Unlike earlier in the year, oil has failed to escape the impact of the latest global financial downturn. As financial exchanges around the world continue to fall, the price of a barrel of West Texas Intermediate (WTI), the US benchmark crude, reached a low of $91.15 at market close on 16 September, 38 per cent down on the record of $147 reached in July.

Saudi Arabia and its fellow members of Opec, the international oil producers group, had argued that the summer oil price peak was not a true reflection of the fundamentals of supply and demand. Instead, Opec members claimed the price was artificially inflated by market traders investing in oil futures as an alternative to the weak dollar.

The dramatic decline in prices as these same traders have exited their positions suggests that Riyadh and its oil-producing peers may well have been right.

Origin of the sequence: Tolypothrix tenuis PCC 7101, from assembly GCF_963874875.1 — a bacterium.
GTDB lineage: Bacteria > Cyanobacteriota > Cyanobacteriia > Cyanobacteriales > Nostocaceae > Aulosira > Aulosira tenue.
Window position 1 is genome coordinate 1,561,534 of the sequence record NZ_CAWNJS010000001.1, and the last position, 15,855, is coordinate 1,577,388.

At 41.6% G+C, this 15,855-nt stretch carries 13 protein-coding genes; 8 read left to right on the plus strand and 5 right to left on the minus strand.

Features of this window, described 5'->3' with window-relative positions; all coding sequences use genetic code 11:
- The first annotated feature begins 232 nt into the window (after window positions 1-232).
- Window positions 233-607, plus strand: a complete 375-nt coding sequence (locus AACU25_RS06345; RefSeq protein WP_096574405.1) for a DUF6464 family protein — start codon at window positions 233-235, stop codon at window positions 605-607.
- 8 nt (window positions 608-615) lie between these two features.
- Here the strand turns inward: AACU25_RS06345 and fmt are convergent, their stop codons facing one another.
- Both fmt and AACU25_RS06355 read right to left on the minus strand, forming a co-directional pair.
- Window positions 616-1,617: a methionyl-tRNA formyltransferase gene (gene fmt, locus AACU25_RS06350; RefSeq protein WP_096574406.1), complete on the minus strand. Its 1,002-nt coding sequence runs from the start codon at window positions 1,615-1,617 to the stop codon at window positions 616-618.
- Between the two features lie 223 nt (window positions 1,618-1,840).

While the oil price bubble is not considered to have been as severe as that in US real estate, lessons have still been learned, and it is difficult to envisage that oil prices will again be so inflated by futures trading, at least in the foreseeable future.

US investment bank Goldman Sachs has lowered its three-month forecast for WTI to $115 a barrel from $149, and revised its 2009 price forecast to $123 a barrel from $148. It predictions are still among the more bullish in the marketplace.

Weakening demand in the developed world and falling demand growth in China has turned attention to the market’s downside risk. Goldman Sachs argues that if the current macroeconomic concerns develop into a full-blown recession, prices could dip as low as $75 a barrel.

But with the US dollar gaining strength and Opec poised to cut production in the coming months, there is likely to be enough oil price support for it to regain some ground.